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|The Secret Adversary||Agatha Christie|
XVI Further Adventures of Tommy
|Page 4 of 6||
"And if we refuse?" said the German quietly.
Tommy lay back on the couch.
"The 29th," he said thoughtfully, "is less than a fortnight ahead----"
For a moment the German hesitated. Then he made a sign to Conrad.
"Take him into the other room."
For five minutes, Tommy sat on the bed in the dingy room next door. His heart was beating violently. He had risked all on this throw. How would they decide? And all the while that this agonized questioning went on within him, he talked flippantly to Conrad, enraging the cross-grained doorkeeper to the point of homicidal mania.
At last the door opened, and the German called imperiously to Conrad to return.
"Let's hope the judge hasn't put his black cap on," remarked Tommy frivolously. "That's right, Conrad, march me in. The prisoner is at the bar, gentlemen."
The German was seated once more behind the table. He motioned to Tommy to sit down opposite to him.
"We accept," he said harshly, "on terms. The papers must be delivered to us before you go free."
"Idiot!" said Tommy amiably. "How do you think I can look for them if you keep me tied by the leg here?"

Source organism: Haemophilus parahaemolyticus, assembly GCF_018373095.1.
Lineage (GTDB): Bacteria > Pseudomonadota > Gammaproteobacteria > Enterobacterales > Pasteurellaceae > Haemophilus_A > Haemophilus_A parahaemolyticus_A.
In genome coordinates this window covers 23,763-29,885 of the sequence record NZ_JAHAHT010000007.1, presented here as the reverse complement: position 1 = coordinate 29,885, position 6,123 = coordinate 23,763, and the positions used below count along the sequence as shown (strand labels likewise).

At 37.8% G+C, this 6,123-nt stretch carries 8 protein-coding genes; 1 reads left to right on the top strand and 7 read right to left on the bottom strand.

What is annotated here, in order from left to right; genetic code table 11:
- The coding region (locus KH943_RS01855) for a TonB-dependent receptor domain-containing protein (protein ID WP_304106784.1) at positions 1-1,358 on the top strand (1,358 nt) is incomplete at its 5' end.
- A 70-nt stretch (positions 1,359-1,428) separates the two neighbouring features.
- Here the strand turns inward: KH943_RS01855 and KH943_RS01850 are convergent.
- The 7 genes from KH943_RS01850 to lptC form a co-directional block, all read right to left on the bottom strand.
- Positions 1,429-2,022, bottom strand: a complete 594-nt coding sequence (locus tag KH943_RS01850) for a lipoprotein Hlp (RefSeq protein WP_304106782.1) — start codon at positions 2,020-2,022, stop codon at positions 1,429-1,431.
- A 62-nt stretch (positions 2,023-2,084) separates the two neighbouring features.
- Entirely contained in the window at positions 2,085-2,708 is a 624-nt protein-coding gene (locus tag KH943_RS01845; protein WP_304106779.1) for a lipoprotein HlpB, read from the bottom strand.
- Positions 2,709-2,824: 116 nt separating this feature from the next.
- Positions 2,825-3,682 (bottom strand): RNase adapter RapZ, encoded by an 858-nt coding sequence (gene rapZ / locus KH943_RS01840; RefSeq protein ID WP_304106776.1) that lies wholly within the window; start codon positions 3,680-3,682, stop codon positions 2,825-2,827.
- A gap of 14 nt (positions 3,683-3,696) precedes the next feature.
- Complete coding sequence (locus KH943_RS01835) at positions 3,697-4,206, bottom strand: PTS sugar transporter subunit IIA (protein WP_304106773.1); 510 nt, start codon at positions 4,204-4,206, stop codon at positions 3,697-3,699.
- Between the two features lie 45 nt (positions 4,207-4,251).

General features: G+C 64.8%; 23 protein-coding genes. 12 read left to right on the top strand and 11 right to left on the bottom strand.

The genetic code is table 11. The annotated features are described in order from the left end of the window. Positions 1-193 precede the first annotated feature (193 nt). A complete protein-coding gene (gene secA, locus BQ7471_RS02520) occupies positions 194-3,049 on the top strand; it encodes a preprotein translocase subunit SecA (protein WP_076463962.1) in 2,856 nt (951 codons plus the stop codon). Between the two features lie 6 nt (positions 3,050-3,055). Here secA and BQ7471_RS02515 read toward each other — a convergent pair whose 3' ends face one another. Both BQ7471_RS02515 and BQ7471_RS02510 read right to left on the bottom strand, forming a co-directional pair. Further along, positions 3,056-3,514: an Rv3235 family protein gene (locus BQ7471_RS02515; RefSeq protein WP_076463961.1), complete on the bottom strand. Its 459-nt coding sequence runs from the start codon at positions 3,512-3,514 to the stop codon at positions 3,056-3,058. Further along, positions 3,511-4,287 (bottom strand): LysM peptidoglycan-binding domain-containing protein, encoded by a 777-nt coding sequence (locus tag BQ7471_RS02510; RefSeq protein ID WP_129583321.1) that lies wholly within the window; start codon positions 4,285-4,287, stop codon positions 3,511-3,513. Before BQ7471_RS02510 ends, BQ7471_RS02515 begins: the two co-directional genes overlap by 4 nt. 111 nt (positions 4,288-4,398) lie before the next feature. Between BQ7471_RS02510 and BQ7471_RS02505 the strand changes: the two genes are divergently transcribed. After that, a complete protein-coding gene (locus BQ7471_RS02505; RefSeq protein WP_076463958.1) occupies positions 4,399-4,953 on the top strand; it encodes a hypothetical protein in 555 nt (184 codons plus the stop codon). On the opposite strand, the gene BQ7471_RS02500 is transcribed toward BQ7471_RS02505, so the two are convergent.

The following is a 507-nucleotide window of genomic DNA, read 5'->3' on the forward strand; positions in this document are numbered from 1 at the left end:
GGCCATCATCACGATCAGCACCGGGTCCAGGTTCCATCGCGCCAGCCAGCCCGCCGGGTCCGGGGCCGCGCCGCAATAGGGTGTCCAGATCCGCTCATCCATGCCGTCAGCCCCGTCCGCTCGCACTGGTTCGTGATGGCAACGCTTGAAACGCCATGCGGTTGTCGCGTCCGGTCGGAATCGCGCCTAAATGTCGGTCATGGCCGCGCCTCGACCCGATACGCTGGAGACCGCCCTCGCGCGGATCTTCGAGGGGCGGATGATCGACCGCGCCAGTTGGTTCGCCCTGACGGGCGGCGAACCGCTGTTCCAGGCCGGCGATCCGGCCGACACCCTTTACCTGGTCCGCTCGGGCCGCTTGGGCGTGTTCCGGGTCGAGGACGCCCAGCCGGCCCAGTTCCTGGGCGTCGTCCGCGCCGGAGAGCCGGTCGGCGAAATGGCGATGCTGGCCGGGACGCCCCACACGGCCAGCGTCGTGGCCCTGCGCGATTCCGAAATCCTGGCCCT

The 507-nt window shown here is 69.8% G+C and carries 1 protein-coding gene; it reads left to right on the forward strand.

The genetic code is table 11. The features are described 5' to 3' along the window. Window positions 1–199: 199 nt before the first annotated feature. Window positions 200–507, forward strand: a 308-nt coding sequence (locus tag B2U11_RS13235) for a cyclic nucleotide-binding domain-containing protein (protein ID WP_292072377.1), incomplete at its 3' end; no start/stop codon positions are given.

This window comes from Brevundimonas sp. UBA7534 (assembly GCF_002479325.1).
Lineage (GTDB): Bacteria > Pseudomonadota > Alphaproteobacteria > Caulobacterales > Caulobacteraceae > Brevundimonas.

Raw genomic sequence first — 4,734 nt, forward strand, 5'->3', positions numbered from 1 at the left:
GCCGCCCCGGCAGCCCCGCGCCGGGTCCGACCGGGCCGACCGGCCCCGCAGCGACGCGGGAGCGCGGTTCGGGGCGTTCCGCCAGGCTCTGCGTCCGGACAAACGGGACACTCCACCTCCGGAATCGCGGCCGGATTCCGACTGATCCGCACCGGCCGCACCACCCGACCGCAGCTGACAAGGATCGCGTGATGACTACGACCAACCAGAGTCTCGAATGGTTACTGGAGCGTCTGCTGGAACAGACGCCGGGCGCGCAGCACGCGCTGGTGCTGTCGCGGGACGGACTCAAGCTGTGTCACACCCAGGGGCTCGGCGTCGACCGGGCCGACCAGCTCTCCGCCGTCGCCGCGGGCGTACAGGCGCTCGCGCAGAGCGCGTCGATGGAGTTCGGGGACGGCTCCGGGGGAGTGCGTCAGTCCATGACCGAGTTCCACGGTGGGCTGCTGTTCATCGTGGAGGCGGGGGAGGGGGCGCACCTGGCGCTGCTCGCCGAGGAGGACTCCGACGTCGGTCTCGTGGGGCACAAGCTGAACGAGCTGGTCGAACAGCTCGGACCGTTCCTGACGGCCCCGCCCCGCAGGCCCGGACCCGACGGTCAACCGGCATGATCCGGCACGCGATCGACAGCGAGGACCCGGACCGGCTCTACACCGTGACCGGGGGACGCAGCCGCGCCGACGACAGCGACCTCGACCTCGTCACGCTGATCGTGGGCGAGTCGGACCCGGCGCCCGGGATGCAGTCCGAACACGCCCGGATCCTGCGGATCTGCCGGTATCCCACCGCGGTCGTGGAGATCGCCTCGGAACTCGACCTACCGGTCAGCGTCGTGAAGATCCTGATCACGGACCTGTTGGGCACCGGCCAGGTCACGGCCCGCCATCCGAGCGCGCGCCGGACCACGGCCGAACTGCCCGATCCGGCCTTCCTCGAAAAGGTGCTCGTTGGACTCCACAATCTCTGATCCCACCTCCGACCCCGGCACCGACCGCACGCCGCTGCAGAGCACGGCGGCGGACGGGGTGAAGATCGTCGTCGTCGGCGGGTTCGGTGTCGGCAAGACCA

"What do you expect, then?"
"I must have liberty to go about the business in my own way."
The German laughed.
"Do you think we are little children to let you walk out of here leaving us a pretty story full of promises?"
"No," said Tommy thoughtfully. "Though infinitely simpler for me, I did not really think you would agree to that plan. Very well, we must arrange a compromise. How would it be if you attached little Conrad here to my person. He's a faithful fellow, and very ready with the fist."
"We prefer," said the German coldly, "that you should remain here. One of our number will carry out your instructions minutely. If the operations are complicated, he will return to you with a report and you can instruct him further."
"You're tying my hands," complained Tommy. "It's a very delicate affair, and the other fellow will muff it up as likely as not, and then where shall I be? I don't believe one of you has got an ounce of tact."
The German rapped the table.
"Those are our terms. Otherwise, death!"
Tommy leaned back wearily.
"I like your style. Curt, but attractive. So be it, then. But one thing is essential, I must see the girl."
"Jane Finn, of course."
The other looked at him curiously for some minutes, then he said slowly, and as though choosing his words with care:
"Do you not know that she can tell you nothing?"
Tommy's heart beat a little faster. Would he succeed in coming face to face with the girl he was seeking?
"I shall not ask her to tell me anything," he said quietly. "Not in so many words, that is."
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